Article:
who we work with: The Trussell Trust

The organisation

The Trussell Trust runs the largest network of UK foodbanks, joining communities together to stop UK hunger. Thirteen million people live below the poverty line and everyday people go hungry for reasons ranging from redundancy to receiving an unexpected bill on a low income. In 2014-15, The Trussell Trust’s 400-strong network of foodbanks provided a minimum of three days’ emergency food and support to 1,084,605 people experiencing crisis in the UK, including almost 400,000 children.

The Trussell Trust partners with a wide range of frontline care professionals such as doctors, health visitors and social workers, who identify people in crisis and issue them with a foodbank voucher. This entitles them to receive a parcel of three days’ nutritionally balanced, non-perishable food, which has been donated by the generous public. A simple box of food makes a big difference, with foodbanks helping prevent crime, housing loss, family breakdown and mental health problems.

But foodbanks also offer a lot more than food. Trained volunteers provide a listening ear to clients over a cup of tea, as well as signposting people to other charities and agencies who can help resolve the underlying cause of the problem.  

“Without the foodbank, I don’t think I would be here today,” said Richard, who is very grateful for the support he received from The Trussell Trust, following a deterioration in his health and domestic life. Watch him share his story here:  https://www.youtube.com/watch?v=3scrALoxT_8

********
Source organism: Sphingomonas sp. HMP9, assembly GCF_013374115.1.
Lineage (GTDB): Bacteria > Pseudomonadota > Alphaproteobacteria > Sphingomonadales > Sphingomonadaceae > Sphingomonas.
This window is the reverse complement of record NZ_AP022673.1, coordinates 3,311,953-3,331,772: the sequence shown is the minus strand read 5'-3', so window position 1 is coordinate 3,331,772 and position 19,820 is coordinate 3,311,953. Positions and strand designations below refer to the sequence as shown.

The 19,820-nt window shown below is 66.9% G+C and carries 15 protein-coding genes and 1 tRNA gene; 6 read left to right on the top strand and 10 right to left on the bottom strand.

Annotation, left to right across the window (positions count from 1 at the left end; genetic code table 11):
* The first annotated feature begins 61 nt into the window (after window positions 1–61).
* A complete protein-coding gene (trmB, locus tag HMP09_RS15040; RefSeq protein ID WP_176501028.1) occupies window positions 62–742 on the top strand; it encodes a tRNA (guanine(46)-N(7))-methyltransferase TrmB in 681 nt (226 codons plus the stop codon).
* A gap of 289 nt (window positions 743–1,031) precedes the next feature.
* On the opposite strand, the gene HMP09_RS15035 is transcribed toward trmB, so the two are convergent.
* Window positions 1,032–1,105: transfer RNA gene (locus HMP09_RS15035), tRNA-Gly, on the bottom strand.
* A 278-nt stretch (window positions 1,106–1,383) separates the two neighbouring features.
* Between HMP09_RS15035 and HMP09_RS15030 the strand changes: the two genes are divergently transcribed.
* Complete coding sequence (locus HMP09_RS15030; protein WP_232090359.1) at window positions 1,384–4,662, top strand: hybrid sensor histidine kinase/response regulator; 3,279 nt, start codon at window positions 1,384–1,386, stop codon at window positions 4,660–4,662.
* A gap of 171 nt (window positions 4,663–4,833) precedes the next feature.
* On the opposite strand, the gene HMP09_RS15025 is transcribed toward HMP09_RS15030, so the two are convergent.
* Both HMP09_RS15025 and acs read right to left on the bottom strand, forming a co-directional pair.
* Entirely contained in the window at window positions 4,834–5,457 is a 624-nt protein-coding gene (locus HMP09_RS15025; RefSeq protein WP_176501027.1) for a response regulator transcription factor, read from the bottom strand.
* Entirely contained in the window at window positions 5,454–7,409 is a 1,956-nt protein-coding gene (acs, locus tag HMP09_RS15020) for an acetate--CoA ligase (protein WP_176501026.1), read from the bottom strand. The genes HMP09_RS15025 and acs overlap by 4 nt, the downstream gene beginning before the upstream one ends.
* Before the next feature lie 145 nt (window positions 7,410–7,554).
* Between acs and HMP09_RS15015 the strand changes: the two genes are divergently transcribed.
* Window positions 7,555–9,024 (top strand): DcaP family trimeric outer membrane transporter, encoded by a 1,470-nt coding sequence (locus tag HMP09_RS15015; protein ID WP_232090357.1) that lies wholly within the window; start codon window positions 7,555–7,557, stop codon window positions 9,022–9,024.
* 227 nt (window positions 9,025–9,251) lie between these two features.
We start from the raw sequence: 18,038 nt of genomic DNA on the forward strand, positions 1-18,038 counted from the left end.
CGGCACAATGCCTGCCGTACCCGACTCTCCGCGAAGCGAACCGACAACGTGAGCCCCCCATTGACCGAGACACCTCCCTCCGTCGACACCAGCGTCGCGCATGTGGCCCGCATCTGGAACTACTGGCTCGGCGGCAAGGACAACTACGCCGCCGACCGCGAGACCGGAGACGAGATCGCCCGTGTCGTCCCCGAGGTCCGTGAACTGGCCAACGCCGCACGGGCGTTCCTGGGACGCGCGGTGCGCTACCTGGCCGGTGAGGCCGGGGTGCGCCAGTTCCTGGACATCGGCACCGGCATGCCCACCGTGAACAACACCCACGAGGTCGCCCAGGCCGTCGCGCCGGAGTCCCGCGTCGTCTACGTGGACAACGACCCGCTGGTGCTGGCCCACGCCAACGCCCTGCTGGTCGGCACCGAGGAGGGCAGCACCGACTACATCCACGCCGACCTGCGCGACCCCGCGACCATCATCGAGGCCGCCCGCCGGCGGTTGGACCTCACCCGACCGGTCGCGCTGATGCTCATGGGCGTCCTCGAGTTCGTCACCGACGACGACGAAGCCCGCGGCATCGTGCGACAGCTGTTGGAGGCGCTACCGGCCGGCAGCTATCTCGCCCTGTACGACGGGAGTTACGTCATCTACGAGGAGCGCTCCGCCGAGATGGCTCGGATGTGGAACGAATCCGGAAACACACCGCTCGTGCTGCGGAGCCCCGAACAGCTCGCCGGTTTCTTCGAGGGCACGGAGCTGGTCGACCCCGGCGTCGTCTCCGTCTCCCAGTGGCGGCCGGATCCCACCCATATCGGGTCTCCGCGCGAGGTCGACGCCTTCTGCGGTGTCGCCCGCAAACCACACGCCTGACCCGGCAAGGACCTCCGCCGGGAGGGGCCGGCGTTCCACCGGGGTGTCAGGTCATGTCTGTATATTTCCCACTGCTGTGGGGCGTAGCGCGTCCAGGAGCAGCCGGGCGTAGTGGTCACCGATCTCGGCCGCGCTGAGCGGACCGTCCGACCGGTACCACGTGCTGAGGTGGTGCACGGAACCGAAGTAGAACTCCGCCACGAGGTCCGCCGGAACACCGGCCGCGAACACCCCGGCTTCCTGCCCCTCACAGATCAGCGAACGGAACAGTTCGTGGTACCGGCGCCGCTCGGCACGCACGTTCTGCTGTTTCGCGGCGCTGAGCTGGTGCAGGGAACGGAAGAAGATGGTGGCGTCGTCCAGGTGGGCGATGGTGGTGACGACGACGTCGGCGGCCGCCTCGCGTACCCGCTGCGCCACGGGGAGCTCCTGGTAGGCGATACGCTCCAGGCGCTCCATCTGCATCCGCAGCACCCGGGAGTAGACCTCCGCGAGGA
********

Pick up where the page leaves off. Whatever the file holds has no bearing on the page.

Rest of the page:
Holiday Meals project

1 in 5 parents skip meals to feed their children. The school holidays can be a particularly difficult time, due to the lack of free school meals and the added pressure of funding childcare, meaning families who are already managing on extremely tight budgets are being pushed further into crisis

Trussell Trust CEO, David McAuley explains: “Last summer we saw an increase in demand for emergency food, with over 20,000 more referrals from frontline professionals to our foodbanks than in the previous quarter. Our foodbanks tell us that they are listening to some serious concerns from parents about how they are going to afford vital extra meals during the holiday period. Six weeks is a long time when your budget is already tightly stretched, and for some, it may be too difficult”.

To help address this issue, The Trussell Trust is setting up holiday meal clubs for parents and children, helping to support families in food poverty during the school holidays. This is part of their More Than Food programme, which sees foodbanks widening their support beyond food. Foodbanks will become community hubs, offering a range of support in one location to do with issues such as welfare, housing and debt problems, helping those in crisis to break the cycle of poverty.

Innocent Foundation is offering two year funding for this Holiday Meals project. It will start by investigating existing levels of school holiday meal provision within the Foodbank Network, which will then lead to piloting holiday meal clubs in up to 10 foodbanks. This will enable the Trussell Trust to develop good practice guidelines and an operating model to be rolled out across the Foodbank Network. By the end of the two years, up to 50 foodbanks across the network will be hosting meal clubs during the holidays.